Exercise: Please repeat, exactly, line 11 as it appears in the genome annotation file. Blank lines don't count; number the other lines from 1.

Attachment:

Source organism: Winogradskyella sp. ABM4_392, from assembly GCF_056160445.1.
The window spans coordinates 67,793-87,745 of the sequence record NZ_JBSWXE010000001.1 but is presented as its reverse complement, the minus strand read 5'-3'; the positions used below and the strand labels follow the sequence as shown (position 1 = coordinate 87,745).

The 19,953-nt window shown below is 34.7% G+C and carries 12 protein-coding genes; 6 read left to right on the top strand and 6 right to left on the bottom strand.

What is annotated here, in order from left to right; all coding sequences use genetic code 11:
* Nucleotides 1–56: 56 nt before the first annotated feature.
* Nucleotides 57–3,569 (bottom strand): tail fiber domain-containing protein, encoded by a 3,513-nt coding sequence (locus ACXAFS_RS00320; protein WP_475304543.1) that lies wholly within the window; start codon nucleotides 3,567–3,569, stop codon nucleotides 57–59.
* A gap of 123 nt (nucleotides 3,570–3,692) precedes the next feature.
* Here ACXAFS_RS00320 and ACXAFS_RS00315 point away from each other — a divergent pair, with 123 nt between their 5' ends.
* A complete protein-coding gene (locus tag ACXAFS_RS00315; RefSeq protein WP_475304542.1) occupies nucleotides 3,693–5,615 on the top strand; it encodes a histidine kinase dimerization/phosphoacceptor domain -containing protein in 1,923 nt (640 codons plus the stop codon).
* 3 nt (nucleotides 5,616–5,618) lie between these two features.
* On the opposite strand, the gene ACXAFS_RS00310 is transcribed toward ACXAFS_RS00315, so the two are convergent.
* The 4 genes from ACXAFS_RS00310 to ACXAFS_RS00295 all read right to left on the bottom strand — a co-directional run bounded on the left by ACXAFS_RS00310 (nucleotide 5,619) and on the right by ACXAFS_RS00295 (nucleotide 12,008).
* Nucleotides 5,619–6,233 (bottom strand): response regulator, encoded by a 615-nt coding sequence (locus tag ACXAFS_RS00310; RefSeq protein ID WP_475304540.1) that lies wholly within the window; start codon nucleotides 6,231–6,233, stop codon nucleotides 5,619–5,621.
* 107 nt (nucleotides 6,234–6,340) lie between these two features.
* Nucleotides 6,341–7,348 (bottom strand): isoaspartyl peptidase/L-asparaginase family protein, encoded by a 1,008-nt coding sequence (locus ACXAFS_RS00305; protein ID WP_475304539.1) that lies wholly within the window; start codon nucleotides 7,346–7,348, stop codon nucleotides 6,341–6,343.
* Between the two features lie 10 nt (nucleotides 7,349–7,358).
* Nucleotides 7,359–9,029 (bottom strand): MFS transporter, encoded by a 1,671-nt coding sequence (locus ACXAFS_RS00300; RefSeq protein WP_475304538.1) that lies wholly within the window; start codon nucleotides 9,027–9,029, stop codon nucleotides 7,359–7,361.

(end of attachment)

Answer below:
* On the opposite strand, the gene ACXAFS_RS00310 is transcribed toward ACXAFS_RS00315, so the two are convergent.